Keeping company

Monday 6 September, 2010:

After lunch there’s an email from Marjorie, to let me know that Inia and Noa have been brought back to school by the police. Noa posed no real problem; she’s sent him straight to class. But Inia’s been angry and abusive: first he swore at Marjorie, then he had difficulty breathing – now he’s at the Health Centre.

So I decide to go find out for myself what’s happening. I knock at the hushed door of the nurses’ station, explain who I am, and they readily show me through.


Inia is lying on his back on one of the narrow examination beds, under a large diagram of the female reproductive system and a couple of pregnancy posters. He’s shivering and has two big tears in his eyes. When he sees me, he blinks, and miserably let them fall. My heart goes out to him.

“Hey Inia,“ I said, “I just came down to see if you were ok – Miss Tunbridge emailed me.”

He nods. “I’m sick -” he manages to say, wheezing as he speaks. “I’ve been feeling sick all day… that’s why we were going home. First I got cold, and then I got all hot, and -” he coughs, with a weak rattling sound. “Noa was walking me home, but the cops stopped us and made us come back to school.”

Silly,” I tell him tenderly, making him smile a little bit despite himself. “If you’d just told someone you were sick, we could have signed you out.”

“Yeah – the cops asked if we had one of those blue papers, but we didn’t,” he croaks, his feet pointed out stiffly and his shoulders trembling.

One of the nurses comes up behind me, saying, “He’s really quite ill – I’d be happier if someone could pick him up. He’s got a bad cough, and he’s very hot.”

I reach out and put one hand on Inia’s forehead, which is feverish and burning. I say, “Inia, I know you probably feel cold – but you might feel a little bit better if you take your jacket off.”

“Good idea,” says the nurse. She tells me, “I wanted to give him paracetamol too, to bring his temperature down, but he hasn’t had anything to eat, and he won’t eat anything I’ve offered.”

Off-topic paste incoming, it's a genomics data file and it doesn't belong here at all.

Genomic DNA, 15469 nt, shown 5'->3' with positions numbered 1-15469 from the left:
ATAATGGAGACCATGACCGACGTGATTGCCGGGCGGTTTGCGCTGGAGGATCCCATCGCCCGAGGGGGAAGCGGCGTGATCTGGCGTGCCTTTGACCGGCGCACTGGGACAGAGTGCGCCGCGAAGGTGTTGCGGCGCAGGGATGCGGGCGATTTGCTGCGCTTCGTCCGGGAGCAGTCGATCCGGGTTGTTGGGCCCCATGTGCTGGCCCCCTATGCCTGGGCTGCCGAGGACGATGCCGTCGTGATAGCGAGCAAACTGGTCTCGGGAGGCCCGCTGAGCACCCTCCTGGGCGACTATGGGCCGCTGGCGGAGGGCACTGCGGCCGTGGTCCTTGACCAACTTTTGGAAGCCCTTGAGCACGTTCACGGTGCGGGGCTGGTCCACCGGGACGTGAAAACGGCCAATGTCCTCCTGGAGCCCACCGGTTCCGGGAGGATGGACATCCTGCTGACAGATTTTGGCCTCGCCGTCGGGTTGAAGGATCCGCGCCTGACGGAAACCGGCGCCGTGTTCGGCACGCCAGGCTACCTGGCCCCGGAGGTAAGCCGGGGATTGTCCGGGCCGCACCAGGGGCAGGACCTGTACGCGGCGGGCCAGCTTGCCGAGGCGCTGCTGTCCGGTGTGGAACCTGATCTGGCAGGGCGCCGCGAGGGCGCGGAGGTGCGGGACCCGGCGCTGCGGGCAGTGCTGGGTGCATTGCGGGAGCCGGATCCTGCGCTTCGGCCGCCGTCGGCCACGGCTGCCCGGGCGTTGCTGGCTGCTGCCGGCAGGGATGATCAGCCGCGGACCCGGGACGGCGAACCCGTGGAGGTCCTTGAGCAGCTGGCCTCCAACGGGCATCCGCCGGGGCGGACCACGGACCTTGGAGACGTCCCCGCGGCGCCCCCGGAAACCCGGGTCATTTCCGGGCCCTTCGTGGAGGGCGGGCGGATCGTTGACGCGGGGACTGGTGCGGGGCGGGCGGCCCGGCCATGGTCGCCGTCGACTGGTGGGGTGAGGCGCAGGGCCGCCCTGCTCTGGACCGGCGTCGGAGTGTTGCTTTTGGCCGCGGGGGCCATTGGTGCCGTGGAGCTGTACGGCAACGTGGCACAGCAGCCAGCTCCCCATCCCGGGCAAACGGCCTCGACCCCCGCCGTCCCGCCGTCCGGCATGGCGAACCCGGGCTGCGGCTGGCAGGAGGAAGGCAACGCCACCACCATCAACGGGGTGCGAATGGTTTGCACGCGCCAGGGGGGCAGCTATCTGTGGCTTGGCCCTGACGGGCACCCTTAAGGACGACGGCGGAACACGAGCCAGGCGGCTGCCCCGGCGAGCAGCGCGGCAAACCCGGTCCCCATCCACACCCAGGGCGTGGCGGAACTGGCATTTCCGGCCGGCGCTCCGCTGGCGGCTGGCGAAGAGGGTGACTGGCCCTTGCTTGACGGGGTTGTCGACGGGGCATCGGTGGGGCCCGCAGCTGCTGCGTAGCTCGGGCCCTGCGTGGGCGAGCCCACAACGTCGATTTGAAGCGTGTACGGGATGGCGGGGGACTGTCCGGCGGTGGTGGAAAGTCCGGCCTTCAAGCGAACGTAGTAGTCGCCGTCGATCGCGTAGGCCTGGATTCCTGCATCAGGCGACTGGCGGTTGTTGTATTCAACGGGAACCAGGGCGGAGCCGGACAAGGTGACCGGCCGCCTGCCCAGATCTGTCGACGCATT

Inia shivers but sits up with a little encouragement from me, and I help him take off his jacket.

“Okay,” I say. “Now, how about I go get you something to eat from the cafe – just so you can have some panadol, alright?”

Inia nods obligingly, looking at me with an expression of willingness.


On the way to the cafe, I call by Marjorie’s office. She’s pleased with the update, saying, “It makes more sense now, if he was feeling that sick. I was shocked when he swore at me – but I don’t want further consequences for him over it.”

She reaches into her drawer and pulls out a fruit bar. “Give him this,” she says.

“Ohh, thanks,” I say in surprise. “I’ll tell him you sent it – I’ll just go get him a drink and then I’ll take it to him.”

She grins, and hands me a bottle of water. “Here – take this for him too!” she tells me. “And tell him I’ll slap him around the face with it!” and I can’t help laughing.

I take the stuff back to Inia. “Here you go – Miss Tunbridge sent you this.”

“Miss Tunbridge did?” Inia blinks in bewilderment.

“Yup, and she said be careful or she’ll give you a slap in the face with it –”

Inia laughs and coughs, sitting up unsteadily and unwrapping the fruit bar.


“Do you wanna go home?” I ask.

He nods, sighing and relieved at the thought.

“Ok – well is there someone at home?”

“I’m not sure,” he admits.

“Shall I go get Noa – cos I think you should have somebody with you. And I could drop you guys off.”

“Yes please, Miss,” Inia says.

So I go get Noa from Vikshal’s class, sign them both out at Student Services, and take them home.


Touchingly, Noa opens the door of the car for his twin, helps him in, and then comes and sits in the front with me.  He says, “Inia didn’t mean to get all upset – he would have been alright if the pigs hadn’t stopped us.”

“Yeah, I know – it’s ok,” I tell them. “Don’t worry about it anymore.”

Noa spies some lollies and asks, “Can we have some of these, Miss?”

“Course you can – give some to Inia as well,” and he does.


When I drop them off, Inia turns back and put his head through the door again, and says to me, “Miss. Thanks a lot.“

“Anytime. And Inia,” I add. “I never thought I’d be saying this to you, but just stay home tomorrow, ok?”

He laughs.

“Just stay home and get better.”

“I will, Miss,” he tells me, and they go up the drive.


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